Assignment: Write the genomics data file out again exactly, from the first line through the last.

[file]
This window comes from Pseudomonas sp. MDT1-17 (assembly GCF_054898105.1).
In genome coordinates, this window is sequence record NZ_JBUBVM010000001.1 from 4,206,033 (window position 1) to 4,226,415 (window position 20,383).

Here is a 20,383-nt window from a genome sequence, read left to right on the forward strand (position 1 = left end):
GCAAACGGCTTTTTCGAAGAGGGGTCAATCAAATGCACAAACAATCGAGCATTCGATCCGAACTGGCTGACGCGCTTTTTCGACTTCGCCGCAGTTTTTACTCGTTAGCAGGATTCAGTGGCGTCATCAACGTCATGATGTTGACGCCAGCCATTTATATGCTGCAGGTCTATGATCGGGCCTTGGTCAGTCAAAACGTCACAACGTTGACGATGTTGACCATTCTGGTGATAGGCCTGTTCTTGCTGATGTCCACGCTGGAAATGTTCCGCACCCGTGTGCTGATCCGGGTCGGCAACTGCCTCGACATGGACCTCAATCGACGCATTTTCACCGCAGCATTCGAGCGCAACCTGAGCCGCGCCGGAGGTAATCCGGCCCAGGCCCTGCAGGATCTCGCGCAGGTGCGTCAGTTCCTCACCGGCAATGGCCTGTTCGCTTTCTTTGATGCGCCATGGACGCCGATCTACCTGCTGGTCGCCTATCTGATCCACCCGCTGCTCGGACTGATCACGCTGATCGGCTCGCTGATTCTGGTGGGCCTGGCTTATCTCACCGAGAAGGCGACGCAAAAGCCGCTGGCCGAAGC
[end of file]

This window comes from Pseudomonas sp. MDT1-17 (assembly GCF_054898105.1).
In genome coordinates, this window is sequence record NZ_JBUBVM010000001.1 from 4,206,033 (window position 1) to 4,226,415 (window position 20,383).

Here is a 20,383-nt window from a genome sequence, read left to right on the forward strand (position 1 = left end):
GCAAACGGCTTTTTCGAAGAGGGGTCAATCAAATGCACAAACAATCGAGCATTCGATCCGAACTGGCTGACGCGCTTTTTCGACTTCGCCGCAGTTTTTACTCGTTAGCAGGATTCAGTGGCGTCATCAACGTCATGATGTTGACGCCAGCCATTTATATGCTGCAGGTCTATGATCGGGCCTTGGTCAGTCAAAACGTCACAACGTTGACGATGTTGACCATTCTGGTGATAGGCCTGTTCTTGCTGATGTCCACGCTGGAAATGTTCCGCACCCGTGTGCTGATCCGGGTCGGCAACTGCCTCGACATGGACCTCAATCGACGCATTTTCACCGCAGCATTCGAGCGCAACCTGAGCCGCGCCGGAGGTAATCCGGCCCAGGCCCTGCAGGATCTCGCGCAGGTGCGTCAGTTCCTCACCGGCAATGGCCTGTTCGCTTTCTTTGATGCGCCATGGACGCCGATCTACCTGCTGGTCGCCTATCTGATCCACCCGCTGCTCGGACTGATCACGCTGATCGGCTCGCTGATTCTGGTGGGCCTGGCTTATCTCACCGAGAAGGCGACGCAAAAGCCGCTGGCCGAAGC